Top 8 Cash Balance Pension Plan FAQs
Even with all the economic challenges that face the small business, owning a business is arguably the best path to a secure financial future for individuals. When a business is growing, often there are planning decisions for taxation and finances related to retirement accounts for owners and employees. When a business is doing quite well with owners seeking better choices for retirement planning, conversion of traditional plans to a cash balance pension plan can be smart for taxation and retirement reasons. Here are the top questions about cash balance pension plansi:
1 What is a cash balance plan?
Business owners usually choose between two types of pension plans:
- Defined Benefit – the defined benefit plan provides a specific benefit for each eligible employee.
- Defined Contribution – defined contribution plans specify the dollar amount of contributions to be made by the employer into employees’ retirement accounts. The amount of the benefit to the employee at retirement depends upon contributions plus the gains or losses of the account.
The cash balance plan combines features of the other two types of plans with a major benefit to high income owners that allows much higher contribution limits to the plan.
2 What are the contribution limits for cash balance plans?
For a business owner who wishes to fund the maximum lifetime benefit limit to a cash balance plan, the business owner’s annual tax-deductible contributions to the cash balance plan are typically in the range of $100,000 – $250,000 each year (depending on the business owner’s age and annual income)ii.
It is easy to see why converting existing traditional plans to a cash balance plan can help a successful business to further minimize taxes while building owner retirement accounts.
3 How do cash balance plans work?
The typical cash balance plan has the employer crediting each employee’s plan account with a “pay credit” each year. An example would be 5% of the employee’s compensation. In addition, there is an “interest credit.” This is either a fixed rate or a variable index-linked rate of interest. There is some risk to the employer in this respect, as the employer is guaranteeing this interest rate.
That is the contribution side. When it comes to benefits, they are defined in terms of the account balance. At the time of retirement, the employee can choose to receive a lump sum, or an annuity based on the balance of assets in the account.
4 What are the main differences of the cash balance plan?
While traditional retirement plans define the retirement benefit as a series of monthly payments for life, the cash balance plan defines the benefit in terms of a stated account balance. Also, the lure for most highly profitable businesses is the much higher deductible contribution limits for the owners.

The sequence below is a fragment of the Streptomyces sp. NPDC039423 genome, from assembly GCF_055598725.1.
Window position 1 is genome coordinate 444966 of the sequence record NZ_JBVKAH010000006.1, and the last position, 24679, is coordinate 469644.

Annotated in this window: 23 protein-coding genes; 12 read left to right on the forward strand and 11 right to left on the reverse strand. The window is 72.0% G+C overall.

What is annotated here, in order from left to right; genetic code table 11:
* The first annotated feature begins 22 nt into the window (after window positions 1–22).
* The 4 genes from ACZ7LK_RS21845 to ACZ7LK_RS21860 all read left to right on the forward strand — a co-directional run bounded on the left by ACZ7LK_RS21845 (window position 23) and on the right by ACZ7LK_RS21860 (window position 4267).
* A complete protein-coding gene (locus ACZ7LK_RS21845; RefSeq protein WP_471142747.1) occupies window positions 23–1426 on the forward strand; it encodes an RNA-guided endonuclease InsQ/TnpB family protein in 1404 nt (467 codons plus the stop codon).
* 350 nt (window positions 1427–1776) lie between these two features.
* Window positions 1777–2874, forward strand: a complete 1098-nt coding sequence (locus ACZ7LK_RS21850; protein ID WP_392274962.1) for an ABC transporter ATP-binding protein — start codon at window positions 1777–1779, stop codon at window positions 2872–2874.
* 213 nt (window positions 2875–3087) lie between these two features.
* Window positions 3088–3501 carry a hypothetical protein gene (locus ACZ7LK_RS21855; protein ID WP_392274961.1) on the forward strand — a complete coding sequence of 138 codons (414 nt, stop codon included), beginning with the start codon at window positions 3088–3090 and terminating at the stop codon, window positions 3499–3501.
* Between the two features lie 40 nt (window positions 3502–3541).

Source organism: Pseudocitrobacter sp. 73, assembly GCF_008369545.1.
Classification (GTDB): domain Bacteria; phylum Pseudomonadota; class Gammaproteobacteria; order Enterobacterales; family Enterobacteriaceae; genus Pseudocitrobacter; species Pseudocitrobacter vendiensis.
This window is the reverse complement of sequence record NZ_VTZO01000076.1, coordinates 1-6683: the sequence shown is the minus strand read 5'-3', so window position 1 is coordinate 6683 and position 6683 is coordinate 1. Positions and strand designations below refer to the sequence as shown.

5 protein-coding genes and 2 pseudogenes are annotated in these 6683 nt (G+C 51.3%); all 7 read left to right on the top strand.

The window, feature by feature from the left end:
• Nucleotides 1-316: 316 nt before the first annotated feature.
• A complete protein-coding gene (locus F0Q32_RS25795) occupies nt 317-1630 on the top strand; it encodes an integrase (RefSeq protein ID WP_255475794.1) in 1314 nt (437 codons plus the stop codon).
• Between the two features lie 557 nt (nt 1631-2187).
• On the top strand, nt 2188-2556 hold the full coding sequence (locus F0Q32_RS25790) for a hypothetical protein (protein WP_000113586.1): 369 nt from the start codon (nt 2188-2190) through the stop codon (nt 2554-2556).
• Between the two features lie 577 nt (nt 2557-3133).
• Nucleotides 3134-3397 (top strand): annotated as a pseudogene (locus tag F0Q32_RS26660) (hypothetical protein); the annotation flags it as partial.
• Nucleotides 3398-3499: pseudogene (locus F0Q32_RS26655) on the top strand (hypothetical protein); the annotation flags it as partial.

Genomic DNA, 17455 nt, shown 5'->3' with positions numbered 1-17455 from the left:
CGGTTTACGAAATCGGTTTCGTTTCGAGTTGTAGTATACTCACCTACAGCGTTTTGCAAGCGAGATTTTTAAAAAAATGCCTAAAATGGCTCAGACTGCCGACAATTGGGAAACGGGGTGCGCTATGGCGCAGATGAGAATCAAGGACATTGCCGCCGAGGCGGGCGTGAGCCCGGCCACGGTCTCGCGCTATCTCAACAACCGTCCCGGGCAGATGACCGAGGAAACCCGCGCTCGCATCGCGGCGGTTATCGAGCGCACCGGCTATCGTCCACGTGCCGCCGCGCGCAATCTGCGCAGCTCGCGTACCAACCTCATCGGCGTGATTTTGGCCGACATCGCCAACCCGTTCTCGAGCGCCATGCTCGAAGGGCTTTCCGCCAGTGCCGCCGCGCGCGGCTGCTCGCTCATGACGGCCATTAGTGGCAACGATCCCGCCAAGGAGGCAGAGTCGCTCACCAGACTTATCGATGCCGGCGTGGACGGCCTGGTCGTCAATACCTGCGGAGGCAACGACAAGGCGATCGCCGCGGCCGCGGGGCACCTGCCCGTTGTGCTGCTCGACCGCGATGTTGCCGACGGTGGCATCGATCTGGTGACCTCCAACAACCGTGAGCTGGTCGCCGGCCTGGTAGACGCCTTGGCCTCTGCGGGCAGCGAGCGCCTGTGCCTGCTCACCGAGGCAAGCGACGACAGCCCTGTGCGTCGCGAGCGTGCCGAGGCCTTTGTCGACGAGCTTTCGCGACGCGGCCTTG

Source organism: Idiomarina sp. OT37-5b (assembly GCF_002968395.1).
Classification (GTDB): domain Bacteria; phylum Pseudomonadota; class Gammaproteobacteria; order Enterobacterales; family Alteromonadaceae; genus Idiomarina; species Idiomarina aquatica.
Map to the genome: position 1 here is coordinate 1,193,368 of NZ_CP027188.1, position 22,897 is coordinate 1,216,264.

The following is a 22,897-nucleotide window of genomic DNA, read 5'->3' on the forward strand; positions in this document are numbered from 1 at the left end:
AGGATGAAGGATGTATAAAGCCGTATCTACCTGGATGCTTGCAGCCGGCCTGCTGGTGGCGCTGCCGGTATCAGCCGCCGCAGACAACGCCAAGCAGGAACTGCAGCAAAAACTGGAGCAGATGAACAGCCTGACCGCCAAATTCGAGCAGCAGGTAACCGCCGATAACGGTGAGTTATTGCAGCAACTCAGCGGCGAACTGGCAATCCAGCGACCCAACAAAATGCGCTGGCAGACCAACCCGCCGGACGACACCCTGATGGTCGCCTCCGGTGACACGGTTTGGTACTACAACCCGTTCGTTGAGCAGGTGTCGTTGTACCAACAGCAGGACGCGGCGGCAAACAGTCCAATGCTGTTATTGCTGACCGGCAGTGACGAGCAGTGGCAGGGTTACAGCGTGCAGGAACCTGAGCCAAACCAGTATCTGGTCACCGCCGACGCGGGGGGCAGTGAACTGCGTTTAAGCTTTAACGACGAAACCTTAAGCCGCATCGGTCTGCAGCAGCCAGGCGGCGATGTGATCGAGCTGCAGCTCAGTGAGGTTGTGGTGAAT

5 What are the differences between the cash balance plan and the 401(k)?
While the main difference is that the cash balance plan is a defined benefit plan while the 401(k) is a defined contribution plan. There are four other differences:
- Participation – while the 401(k) plan involves the worker contributing some portion of their compensation to the plan, the cash balance plan does not.
- Investment Risks – in 401(k) plans the investment risks are borne by the employees and their choices of investment assets. In cash balance plans, the employer controls the investment of funds in the accounts. Because there are specific benefits promised to participants in the cash balance plan, the employer bears the risk of performance of the investments.
- Life Annuities – unlike the 401(k), the cash balance plan is required to offer the ability of the participant to receive their benefits in the form of lifetime annuities.
- Federal Guarantee – due to the fact that the cash balance plan is a defined benefit plan, the benefits are generally insured by a federal agency, often the PBGC, Pension Benefit Guaranty Corporation.
6 Does Federal law govern the cash balance plan?
There are three federal laws or acts that govern the setup and management of cash benefit plans:
- ERISA, Employee Retirement Income Security Act
- ADEA, Age Discrimination in Employment Act
- IRC, Internal Revenue Code
7 Are there special requirements in converting to a cash balance plan?
As with other retirement plan types, there are federal rules and regulations regarding closing or changing of qualified retirement accounts. There are notification requirements as well as other rules to protect the interests of the employees.
8 What happens to the assets in a plan that is converted to a cash balance plan?
When converting from another qualified retirement plan to a cash balance plan, the assets remain intact and continue to back all the plan’s pension benefits.
The Cash Balance Pension Plan option can be a great solution for high income business owners who want to maximize plan contributions to retirement accounts.